Perhaps by looking at the mind puzzling case without preconceptions and wants of our own, we could see it in a different light and by chance find new facts. The reason I say this is because our own needs to fulfill our confirmation bias, as well as illusory correlation, blinds us from seeing other possible options.

Citations:

Us Weekly Staff. (2018, October 1st). Natalie Wood’s Sister Lana Confronted Robert Wagner: ‘Why Won’t You Speak to Detectives?’

.Retrieved from https://www.usmagazine.com/entertainment/news/natalie-woods-sister-confronted-robert-wagner/

You Know How You Feel About Nike… Have You Ever Thought of Why?

Have you ever been to a Super Bowl party or been in a bar when rival teams are squaring off? Have you ever been to Boston and worn Yankee apparel? I strongly suggest you don’t do the latter if you’re not secure with yourself. Part of America’s charming culture is its indelible connection to athletics and the passion people have when partaking. Journalist Kim Ann Zimmerman wrote, “The United States is a sports-minded country… football has eclipsed the poll in America’s favorite pastime.” Being such an essential part to so many people’s lives, athletics can enact certain social psychological behavior without the mass majority realizing.

Recently there has been uproar, both positive and negative, about the Colin Kaepernick Nike ad. Colin Kaepernick was stripped of his football career after protesting police violence on black Americans by kneeling during the national anthem. Across America millions took offense and started protesting the NFL for “allowing” him to do that. It ended in the NFL enforcing their players stand, Colin Kaepernick getting fired from the 49ers, and no other team extending an offer. Since then, the issue had mostly been quiet until Nike hired Kaepernick to be the face of their new television ad.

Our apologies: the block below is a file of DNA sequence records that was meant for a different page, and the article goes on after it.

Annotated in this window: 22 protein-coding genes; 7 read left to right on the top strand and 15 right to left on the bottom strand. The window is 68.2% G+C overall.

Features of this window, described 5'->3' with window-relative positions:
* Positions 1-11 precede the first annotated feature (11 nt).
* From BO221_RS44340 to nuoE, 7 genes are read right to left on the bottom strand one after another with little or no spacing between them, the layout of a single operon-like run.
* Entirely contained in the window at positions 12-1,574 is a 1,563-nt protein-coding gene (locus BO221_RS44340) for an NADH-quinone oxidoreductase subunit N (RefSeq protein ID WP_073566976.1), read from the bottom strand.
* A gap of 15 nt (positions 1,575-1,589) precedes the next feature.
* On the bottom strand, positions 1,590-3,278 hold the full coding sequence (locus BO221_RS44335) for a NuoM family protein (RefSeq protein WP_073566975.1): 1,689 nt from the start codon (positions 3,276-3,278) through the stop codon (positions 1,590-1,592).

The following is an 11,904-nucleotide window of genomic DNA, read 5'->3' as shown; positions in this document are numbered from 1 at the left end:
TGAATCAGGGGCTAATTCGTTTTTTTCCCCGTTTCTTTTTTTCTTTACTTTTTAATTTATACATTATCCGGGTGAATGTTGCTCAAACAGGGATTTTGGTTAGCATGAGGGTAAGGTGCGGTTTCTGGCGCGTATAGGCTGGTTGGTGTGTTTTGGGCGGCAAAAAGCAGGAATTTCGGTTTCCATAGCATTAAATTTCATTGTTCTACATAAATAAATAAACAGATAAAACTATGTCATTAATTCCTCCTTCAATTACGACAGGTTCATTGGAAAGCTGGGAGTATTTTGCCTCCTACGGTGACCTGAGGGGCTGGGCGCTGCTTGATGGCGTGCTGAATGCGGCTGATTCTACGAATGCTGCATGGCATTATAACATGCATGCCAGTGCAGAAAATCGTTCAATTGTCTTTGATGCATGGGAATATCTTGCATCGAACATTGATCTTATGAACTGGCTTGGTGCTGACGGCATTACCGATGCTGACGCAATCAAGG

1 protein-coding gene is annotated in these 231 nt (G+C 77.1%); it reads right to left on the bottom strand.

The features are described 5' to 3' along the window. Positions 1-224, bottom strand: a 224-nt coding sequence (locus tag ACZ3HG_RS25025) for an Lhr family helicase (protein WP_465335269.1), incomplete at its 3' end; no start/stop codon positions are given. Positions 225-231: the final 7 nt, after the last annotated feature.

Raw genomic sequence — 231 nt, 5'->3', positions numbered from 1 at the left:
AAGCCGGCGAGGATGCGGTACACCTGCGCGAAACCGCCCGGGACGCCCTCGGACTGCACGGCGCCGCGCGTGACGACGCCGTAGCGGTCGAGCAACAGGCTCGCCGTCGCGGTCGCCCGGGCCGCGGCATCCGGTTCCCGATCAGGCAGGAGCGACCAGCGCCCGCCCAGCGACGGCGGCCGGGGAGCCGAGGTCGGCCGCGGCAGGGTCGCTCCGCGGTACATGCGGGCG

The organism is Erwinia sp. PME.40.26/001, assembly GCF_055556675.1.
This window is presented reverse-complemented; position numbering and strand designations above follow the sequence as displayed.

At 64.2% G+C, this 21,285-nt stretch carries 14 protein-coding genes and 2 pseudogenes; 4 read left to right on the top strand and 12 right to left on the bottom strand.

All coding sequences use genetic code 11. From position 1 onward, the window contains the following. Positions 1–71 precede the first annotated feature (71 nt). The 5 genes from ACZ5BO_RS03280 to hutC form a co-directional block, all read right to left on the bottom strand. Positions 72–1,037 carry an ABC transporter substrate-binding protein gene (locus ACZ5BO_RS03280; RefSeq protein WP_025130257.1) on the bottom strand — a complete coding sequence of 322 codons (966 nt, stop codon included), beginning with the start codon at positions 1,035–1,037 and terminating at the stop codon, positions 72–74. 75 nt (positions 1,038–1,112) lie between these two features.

Fundamental Attribution Error is common place in society. We attribute characteristics to something based off of our perspective on the subject without factoring in the past or situational circumstance. This situation with Nike has newly awoken both the people who were angered at the kneeling and those who supported him. Enraged people are attributing characteristics to the Nike brand that aren’t necessarily there making them act in ways of dissent. At first, this made Nike’s stock drop a bit until people who supported the movement went out and started buying. As more people dissented the ad, more videos of sneaker burning and Nike cursing were posted. Protesters against Nike were cutting the checks off of their socks, burning their sneakers, and posting things on line degrading the brand of Nike because they attributed ignorance and disloyalty that went against their morals to the brand. They are fundamentally attributing ignorance and unpatriotic behavior to the Nike Brand. It is evident their use of fundamental attribution error when they say how Nike is choosing Colin Kaepernick’s “side” and disrespecting America. The dissenters “stand with their country” unlike the brand of Nike who is “forcing them to choose between their favorite brand and their country”. They are attributing what themselves and other people who agree with them as moral people and true Americans. The people who dissent attribute disloyalty and hatred for our country to the brand of Nike and act according to their rage due to this attribution. It is more comfortable for people to attribute something to a person’s trait rather than their situational influences because that means we could possibly act in such a way. (Dr. Joel Frederickson and Zachariah Berry, 2015, p.47). Their identity as unproblematic patriot may be challenged which can cause severe anxiety they would rather avoid. Jimmy Kimmel even had a skit dedicated to it on his talk show where he reenacted actual angered peoples.